Campus Art Walk
Published May 14, 2020
The Anatomical Donor was a gift from the College of Medicine Class of 2001, to honor those individuals who, in death, have continued to give by donating their bodies to advance the teaching of medical science. Staged in a beautiful shaded walkway, this is a great place to get outdoors and relax while also checking out a notable structure on the Health Sciences Center campus.
The Children’s Fountain and Live Oak Grove honors the Oklahoma Health Center Foundation, which is dedicated to the support of the outstanding organizations that comprise the Oklahoma Health Center. This structure is very close to the Stanton Walk and conveniently located next to the Anatomical Donor.
Created by artists Louise Jones and Dan Kiacz, Dr. Dan supports the Nature Conservancy’s Spirit of the Buffalo program. This sculpture honors the bison, which is the life-giving symbol of Native Peoples. Dr. Dan also symbolizes the mission of the Nature Conservancy to preserve the diversity of life on Earth. Dr. Dan is located in front of the Robert M. Bird Health Sciences Library and is accompanied by a spacious covered patio.
Located outside of The Children’s Hospital, the Dreamcatcher symbolizes a custom practiced by some Plains Indian tribes. This statue depicts an Apache woman viewing the dreamcatcher in wonder and hope for her young child’s future, which symbolizes the determination to give the child every advantage.
Seven Steps Fountain
The Seven Steps Fountain Plaza is named to honor the Presbyterian Health Foundation and its wise trustees. With seven steps honoring the seven academic colleges of the OU Health Sciences Center, the fountain serves as the Stanton L. Young Walk’s centerpiece. The plaza includes tables and chairs for studying or taking in the nice weather.
The Spirit of Healing
Dedicated in 1995, The Spirit of Healing plaque reads, “To those who died, to those who lived, and to those who helped.” This symbolizes the healing of hearts of those who care. The Spirit of Healing is located on the second floor of the Robert M. Bird Health Sciences Library and can also be viewed from the Bird Library patio.
Sculpted by Dorothy R. Kennedy, Solace was a gift from Barbara and William Cowen. The sculpture represents comfort, support and consolation and is located in the Molly Shi Boren Courtyard on the north side of the Bird Library.
The University Seed Sower stands in honor of Anne V. Zarrow, a Tulsa philanthropist, whose kindness and generosity touched the lives of countless Oklahomans. Located at the west end of the Stanton L. Young Walk, this statue is surrounded by incredible views of outdoor scenery, as well as a garden with bench seating. A Seed Sower statue has been installed on the Norman, Oklahoma City, and Tulsa campuses.
Student Union Collection
The art collection at the Student Union includes over two hundred pieces of Native American art by local artists. These paintings, sculptures, and photographs are located in the various common areas on the first, second, and third floors of the Union. The presentation allows individuals to view at a distance or stop and read more about their favorite piece.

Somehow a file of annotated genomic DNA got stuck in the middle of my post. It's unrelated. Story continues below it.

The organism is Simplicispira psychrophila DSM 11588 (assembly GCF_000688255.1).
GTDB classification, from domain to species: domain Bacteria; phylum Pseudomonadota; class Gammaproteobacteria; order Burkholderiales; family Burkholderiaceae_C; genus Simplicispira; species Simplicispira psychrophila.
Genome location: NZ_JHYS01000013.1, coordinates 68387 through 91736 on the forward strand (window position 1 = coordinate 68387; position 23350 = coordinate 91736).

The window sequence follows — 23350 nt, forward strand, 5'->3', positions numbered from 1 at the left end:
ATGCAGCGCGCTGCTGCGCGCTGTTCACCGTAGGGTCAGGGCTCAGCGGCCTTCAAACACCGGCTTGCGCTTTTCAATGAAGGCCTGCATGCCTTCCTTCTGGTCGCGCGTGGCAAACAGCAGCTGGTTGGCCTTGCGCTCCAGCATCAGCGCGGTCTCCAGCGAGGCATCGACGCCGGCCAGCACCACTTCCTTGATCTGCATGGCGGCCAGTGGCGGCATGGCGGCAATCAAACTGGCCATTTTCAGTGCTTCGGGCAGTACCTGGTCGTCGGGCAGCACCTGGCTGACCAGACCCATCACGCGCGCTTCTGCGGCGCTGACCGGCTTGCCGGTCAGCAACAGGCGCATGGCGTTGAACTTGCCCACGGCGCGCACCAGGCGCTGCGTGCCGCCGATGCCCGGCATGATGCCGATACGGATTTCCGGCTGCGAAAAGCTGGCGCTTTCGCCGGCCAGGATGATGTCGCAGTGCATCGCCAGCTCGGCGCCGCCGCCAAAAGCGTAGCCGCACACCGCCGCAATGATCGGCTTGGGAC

Avenue of Flags (13th Street)
A patriotic feature located outside of the Veteran’s Affairs Hospital, the Avenue of Flags symbolizes national pride through this visible, bold, and proud display of flags.
Mother and Child
A gift from Dr. Joseph Ferretti, Mother and Child is an abstract sculpture located in the Molly Shi Boren Courtyard on the north side of the Bird Library. It symbolizes the close bond between a mother and child.
The Beacon of Hope
The Beacon of Hope is located in Stiles Circle Park, just a short walk from the Health Sciences Center Research Park. This monument, which is lit at night, is a testament to the power of the human spirit, the pursuit of healing, and the empowerment of hope.
Created to bring visitors joy, comfort, and liveliness, Spirit is an island of statues located at the entrance of the Children’s Hospital. Spirit is comprised of twelve kites, all lined with LED lighting, and three children playing alongside them. This symbolizes the hope and innocence of childhood. At night, Spirit takes on a magical quality in which the kites appear to be floating, which truly paints the picture of the tribute.
Thelma Gaylord Arches
The Thelma Gaylord Arches mark the entrances of the Stanton L. Young Walk. Dedicated in 2002, and placed at each end of the walk, they are complemented by an outdoor garden area with bench seating. The east arch sits next to the Thelma Gaylord Clock Tower while the west arch is located next to the University Seed Sower. Similar to the Seed Sower, you will find arches on all three OU campuses representing the gateways into the University.
Stanton L. Young Clock Tower
This Clock Tower sits at the east end of the Stanton L. Young Walk and is beautifully aligned with the Thelma Gaylord Arches on each end of the walkway. The thirty-foot high tower can be seen from many spots on campus. It was dedicated in memory of Thelma Gaylord and is reflective of the clock tower on the OU Norman campus.
Located under the Bird Library patio in the first floor garden, Yellow Wiggle was a 1996 gift by the Huddleston Family in memory of Donald Grogan, M.D., Le Huddleston, and Shea Grogan. Sculpted by Robin Orbach Starke, this curvy, abstract sculpture uses yellow, rust, and other pastel colors to add some whimsy to your day.